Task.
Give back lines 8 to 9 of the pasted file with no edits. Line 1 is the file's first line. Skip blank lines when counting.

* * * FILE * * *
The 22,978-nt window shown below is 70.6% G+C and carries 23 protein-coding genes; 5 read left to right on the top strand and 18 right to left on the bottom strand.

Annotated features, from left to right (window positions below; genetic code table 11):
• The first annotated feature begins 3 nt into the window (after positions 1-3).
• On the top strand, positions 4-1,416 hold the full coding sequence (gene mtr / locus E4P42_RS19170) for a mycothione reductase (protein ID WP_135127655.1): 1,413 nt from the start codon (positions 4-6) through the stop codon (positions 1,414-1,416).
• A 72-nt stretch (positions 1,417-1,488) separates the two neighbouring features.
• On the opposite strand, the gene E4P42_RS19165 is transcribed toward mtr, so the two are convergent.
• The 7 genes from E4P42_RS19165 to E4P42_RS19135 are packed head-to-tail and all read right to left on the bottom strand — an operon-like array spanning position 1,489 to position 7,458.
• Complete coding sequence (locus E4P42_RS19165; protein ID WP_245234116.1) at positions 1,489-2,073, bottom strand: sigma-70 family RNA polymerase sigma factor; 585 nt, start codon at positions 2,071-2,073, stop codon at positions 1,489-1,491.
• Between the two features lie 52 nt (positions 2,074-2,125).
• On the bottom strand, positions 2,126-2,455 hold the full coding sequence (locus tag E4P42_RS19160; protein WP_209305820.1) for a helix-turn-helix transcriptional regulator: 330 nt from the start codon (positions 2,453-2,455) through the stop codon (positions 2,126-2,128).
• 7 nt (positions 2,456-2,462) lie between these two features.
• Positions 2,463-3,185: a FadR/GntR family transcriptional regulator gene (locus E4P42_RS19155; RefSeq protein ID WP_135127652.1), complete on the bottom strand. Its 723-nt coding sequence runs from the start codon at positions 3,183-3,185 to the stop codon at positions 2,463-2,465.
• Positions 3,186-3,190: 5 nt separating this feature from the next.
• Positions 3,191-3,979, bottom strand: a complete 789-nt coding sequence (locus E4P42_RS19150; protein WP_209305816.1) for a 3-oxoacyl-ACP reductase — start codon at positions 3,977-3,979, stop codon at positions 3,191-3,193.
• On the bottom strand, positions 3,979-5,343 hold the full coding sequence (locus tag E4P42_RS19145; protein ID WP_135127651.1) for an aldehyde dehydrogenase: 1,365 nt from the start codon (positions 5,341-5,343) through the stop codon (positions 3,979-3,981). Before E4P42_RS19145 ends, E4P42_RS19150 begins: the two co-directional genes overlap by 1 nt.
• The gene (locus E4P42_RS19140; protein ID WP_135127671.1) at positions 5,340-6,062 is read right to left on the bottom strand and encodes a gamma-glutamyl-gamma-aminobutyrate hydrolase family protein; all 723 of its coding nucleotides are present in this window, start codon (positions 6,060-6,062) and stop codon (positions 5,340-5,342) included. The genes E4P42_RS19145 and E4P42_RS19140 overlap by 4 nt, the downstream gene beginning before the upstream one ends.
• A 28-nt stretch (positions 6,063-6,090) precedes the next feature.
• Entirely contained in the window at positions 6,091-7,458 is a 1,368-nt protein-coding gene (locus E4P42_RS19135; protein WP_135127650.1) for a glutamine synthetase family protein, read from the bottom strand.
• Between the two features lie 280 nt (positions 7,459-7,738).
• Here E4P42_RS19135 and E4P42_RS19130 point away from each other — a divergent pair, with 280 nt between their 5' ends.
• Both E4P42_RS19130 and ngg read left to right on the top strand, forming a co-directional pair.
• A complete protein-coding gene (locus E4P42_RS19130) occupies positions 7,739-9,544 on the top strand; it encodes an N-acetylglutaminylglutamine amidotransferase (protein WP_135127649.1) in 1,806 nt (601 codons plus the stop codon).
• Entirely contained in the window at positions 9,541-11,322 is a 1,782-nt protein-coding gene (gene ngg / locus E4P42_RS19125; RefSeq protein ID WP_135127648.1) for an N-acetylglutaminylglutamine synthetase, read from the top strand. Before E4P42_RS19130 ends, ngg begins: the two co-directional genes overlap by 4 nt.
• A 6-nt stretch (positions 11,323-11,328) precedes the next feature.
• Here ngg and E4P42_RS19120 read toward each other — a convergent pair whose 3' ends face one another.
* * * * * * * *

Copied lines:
• Complete coding sequence (locus E4P42_RS19165; protein ID WP_245234116.1) at positions 1,489-2,073, bottom strand: sigma-70 family RNA polymerase sigma factor; 585 nt, start codon at positions 2,071-2,073, stop codon at positions 1,489-1,491.
• Between the two features lie 52 nt (positions 2,074-2,125).